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So are you saying I can get any VOIP gateway box, connect it to any PBX box, and connect that to the existing phone lines, and that will let me do certain things within my house. But if I want incoming and outgoing calls, I still need to sign up for a phone bill from a VOIP provider. Is that correct?

I just want to be sure. Since these are using actual phone cable, would the in-home system work at all when the internet is down and/or the power is out? Because non-VOIP phone lines work when there's no internet or power. So if you've got analog equipment hooked up, would they work?
 
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Old 08-13-20, 02:44 PM
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Originally Posted by doublezero
Because non-VOIP phone lines work when there's no internet or power.
I think that only applies in the less-and-less common situations where you still have a phone company that provides actual copper-wire POTS.
I say that because in my experience, Verizon and Comcast phone service is based on fiber optics, which means they go down without power (they DO have a small backup battery).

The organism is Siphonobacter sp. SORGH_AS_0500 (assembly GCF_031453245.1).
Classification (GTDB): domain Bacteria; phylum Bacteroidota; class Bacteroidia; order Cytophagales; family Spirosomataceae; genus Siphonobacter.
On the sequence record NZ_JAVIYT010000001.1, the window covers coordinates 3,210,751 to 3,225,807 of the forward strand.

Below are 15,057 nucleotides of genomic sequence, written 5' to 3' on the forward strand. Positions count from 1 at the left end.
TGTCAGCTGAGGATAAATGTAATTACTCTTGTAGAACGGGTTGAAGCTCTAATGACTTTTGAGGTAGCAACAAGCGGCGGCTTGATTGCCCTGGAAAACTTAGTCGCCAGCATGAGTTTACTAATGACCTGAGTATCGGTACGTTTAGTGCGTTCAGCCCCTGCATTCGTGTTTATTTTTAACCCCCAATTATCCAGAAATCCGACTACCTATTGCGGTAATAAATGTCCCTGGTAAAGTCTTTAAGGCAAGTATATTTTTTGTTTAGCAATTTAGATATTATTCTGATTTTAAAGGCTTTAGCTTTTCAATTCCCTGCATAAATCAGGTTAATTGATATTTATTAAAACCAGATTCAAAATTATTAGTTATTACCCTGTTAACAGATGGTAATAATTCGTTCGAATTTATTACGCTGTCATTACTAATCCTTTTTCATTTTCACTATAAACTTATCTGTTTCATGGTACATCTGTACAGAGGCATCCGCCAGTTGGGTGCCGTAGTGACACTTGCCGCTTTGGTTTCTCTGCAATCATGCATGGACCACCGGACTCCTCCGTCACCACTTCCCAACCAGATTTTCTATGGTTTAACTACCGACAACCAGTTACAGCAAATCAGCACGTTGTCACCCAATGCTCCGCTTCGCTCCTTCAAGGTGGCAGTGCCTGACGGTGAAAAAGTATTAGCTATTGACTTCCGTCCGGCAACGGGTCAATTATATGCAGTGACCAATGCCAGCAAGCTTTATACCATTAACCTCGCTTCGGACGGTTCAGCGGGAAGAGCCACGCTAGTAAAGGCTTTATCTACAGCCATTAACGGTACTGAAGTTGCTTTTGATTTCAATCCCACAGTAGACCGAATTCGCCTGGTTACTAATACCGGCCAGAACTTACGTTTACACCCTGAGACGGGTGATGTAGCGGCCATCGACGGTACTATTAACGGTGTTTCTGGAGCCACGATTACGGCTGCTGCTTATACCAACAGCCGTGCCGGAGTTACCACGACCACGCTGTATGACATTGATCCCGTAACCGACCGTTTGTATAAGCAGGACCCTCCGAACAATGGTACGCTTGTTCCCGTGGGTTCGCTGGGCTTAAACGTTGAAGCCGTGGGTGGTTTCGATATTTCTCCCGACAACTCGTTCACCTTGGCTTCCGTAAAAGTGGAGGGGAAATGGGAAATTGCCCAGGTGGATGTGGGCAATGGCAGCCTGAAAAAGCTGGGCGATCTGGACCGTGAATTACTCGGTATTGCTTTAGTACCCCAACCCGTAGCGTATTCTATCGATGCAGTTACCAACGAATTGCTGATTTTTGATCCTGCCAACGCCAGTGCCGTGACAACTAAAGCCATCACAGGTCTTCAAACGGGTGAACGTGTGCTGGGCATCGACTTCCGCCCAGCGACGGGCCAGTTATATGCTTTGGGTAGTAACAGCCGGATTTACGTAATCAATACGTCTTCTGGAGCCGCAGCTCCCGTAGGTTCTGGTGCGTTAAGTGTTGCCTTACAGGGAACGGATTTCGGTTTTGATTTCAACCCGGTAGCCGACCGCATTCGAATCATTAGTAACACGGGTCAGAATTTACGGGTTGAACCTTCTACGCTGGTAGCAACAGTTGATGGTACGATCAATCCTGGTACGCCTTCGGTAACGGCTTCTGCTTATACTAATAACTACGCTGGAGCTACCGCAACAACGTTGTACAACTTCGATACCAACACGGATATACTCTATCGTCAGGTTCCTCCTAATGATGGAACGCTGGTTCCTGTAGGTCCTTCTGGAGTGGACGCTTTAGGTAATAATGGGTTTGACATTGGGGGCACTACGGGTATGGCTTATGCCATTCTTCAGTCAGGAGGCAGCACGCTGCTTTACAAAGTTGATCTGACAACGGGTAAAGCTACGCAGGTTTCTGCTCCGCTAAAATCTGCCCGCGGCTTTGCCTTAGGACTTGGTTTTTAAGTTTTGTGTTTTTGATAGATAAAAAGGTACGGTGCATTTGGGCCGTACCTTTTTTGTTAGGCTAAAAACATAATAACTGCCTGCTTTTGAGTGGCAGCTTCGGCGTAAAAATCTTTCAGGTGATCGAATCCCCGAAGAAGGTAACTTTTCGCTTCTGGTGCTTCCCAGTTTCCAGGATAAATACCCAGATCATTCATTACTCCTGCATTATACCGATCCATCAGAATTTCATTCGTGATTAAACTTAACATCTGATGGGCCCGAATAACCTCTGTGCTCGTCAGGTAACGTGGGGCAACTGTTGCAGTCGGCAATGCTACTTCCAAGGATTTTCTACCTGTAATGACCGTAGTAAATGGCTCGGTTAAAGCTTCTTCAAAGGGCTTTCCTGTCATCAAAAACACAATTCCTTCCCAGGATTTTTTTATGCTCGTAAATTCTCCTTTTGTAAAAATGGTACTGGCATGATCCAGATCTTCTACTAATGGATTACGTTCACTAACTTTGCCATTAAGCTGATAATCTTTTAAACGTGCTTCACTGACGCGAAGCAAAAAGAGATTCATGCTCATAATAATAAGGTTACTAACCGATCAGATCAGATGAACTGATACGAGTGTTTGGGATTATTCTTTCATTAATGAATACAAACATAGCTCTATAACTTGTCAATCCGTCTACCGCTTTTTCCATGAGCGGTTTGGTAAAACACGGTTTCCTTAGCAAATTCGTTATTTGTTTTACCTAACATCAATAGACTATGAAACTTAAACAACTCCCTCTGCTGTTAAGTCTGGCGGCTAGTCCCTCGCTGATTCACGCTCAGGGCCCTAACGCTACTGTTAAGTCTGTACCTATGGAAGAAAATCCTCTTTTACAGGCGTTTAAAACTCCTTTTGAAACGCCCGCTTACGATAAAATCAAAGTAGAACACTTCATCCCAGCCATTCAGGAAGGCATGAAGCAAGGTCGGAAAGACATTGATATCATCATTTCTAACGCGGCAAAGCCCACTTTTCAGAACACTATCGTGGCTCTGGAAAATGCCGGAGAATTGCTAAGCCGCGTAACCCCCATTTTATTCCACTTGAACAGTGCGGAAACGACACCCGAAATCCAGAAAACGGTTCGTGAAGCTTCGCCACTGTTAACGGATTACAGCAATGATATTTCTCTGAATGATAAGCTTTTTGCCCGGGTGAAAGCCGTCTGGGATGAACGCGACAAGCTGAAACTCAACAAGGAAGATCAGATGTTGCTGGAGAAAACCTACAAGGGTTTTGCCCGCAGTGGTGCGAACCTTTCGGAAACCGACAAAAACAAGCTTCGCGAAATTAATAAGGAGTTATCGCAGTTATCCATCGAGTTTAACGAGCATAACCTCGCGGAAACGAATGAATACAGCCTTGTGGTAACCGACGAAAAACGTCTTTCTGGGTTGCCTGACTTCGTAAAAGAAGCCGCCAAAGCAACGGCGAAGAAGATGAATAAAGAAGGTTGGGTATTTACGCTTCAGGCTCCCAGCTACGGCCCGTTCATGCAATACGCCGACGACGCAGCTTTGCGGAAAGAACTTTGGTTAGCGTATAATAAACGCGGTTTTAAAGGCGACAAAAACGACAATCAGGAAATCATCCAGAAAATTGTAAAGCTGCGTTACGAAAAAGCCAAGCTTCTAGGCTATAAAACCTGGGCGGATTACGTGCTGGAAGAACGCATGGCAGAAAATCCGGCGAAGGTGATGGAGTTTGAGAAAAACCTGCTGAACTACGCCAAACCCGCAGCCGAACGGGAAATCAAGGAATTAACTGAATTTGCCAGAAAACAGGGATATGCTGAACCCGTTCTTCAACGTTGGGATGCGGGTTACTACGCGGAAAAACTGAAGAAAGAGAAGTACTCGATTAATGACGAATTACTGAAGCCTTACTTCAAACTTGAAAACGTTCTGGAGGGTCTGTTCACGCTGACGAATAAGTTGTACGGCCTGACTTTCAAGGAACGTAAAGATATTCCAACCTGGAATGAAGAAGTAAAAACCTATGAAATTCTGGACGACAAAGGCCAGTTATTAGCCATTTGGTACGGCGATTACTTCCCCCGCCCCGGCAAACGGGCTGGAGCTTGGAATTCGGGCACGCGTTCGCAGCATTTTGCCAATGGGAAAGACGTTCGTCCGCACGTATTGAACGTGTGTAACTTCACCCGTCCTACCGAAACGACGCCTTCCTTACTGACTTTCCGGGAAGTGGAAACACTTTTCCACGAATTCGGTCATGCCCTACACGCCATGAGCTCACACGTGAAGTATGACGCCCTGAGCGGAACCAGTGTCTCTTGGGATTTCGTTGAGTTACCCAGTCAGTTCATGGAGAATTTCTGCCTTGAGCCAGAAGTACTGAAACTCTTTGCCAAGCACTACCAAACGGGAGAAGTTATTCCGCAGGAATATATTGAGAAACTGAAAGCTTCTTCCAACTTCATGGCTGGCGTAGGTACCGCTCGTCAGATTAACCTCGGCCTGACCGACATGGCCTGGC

Originally Posted by doublezero

But if I want incoming and outgoing calls, I still need to sign up for a phone bill from a VOIP provider. Is that correct?
Originally Posted by PJmax
Nobody is going to handle your incoming calls for free
Actually you can. I have 2 landline numbers that I've ported to "Google Voice", which is NOW actually "Hangouts" and "Hangouts Dialer."
I make and receive calls on the 2 former landline #s with 2 old Android phones that I have assigned those landline phone #s. The old phones work over WiFi. I can ALSO make and receive calls on Windows 10 computers, and CloudReady Chromebooks, and if you work at it, iPhone or IOS.

1) Amazon Prime-Alexa provides/includes VOIP "Alexa, call the Ghostbusters, 212 555-2368"

2) Google Hangouts offers free VOIP calling via internet to Android, Chromebook, iOS, and Windows.
-Port a LANDLINE # to CELLPHONE by calling your cell company, one time fee around $40.
-Port a CELLPHONE # to Google Hangouts. One time fee is around $30.

That Google-Hangouts phone # that your old Landline #. You can make and receive calls for free from that phone # over almost any device that has an internet connection, that supports the Google Hangouts app. So, my Windows10 desktops, Chromebooks, and Android phones I allow me to access multiple Google Hangouts phone #s.